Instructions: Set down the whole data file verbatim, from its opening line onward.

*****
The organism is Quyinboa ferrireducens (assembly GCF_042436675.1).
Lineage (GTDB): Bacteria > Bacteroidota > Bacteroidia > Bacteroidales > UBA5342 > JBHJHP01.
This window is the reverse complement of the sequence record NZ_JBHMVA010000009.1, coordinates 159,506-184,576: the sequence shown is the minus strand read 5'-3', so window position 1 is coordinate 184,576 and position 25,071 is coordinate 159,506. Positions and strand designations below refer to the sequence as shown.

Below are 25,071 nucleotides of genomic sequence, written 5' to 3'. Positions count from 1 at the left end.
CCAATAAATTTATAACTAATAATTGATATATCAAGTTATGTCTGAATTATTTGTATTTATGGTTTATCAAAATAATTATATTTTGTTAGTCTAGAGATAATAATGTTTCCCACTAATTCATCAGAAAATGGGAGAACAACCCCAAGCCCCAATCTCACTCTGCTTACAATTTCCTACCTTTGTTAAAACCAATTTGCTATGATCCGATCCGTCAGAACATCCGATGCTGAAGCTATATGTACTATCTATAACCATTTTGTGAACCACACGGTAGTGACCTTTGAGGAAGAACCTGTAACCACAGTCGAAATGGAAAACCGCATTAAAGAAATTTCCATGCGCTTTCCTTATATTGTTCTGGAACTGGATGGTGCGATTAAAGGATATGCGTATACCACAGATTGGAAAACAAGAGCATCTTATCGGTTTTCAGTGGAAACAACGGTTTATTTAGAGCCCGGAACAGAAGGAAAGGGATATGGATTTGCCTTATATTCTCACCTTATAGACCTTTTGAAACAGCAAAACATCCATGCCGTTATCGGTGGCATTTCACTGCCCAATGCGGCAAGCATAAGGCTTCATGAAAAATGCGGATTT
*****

The organism is Quyinboa ferrireducens (assembly GCF_042436675.1).
Lineage (GTDB): Bacteria > Bacteroidota > Bacteroidia > Bacteroidales > UBA5342 > JBHJHP01.
This window is the reverse complement of the sequence record NZ_JBHMVA010000009.1, coordinates 159,506-184,576: the sequence shown is the minus strand read 5'-3', so window position 1 is coordinate 184,576 and position 25,071 is coordinate 159,506. Positions and strand designations below refer to the sequence as shown.

Below are 25,071 nucleotides of genomic sequence, written 5' to 3'. Positions count from 1 at the left end.
CCAATAAATTTATAACTAATAATTGATATATCAAGTTATGTCTGAATTATTTGTATTTATGGTTTATCAAAATAATTATATTTTGTTAGTCTAGAGATAATAATGTTTCCCACTAATTCATCAGAAAATGGGAGAACAACCCCAAGCCCCAATCTCACTCTGCTTACAATTTCCTACCTTTGTTAAAACCAATTTGCTATGATCCGATCCGTCAGAACATCCGATGCTGAAGCTATATGTACTATCTATAACCATTTTGTGAACCACACGGTAGTGACCTTTGAGGAAGAACCTGTAACCACAGTCGAAATGGAAAACCGCATTAAAGAAATTTCCATGCGCTTTCCTTATATTGTTCTGGAACTGGATGGTGCGATTAAAGGATATGCGTATACCACAGATTGGAAAACAAGAGCATCTTATCGGTTTTCAGTGGAAACAACGGTTTATTTAGAGCCCGGAACAGAAGGAAAGGGATATGGATTTGCCTTATATTCTCACCTTATAGACCTTTTGAAACAGCAAAACATCCATGCCGTTATCGGTGGCATTTCACTGCCCAATGCGGCAAGCATAAGGCTTCATGAAAAATGCGGATTT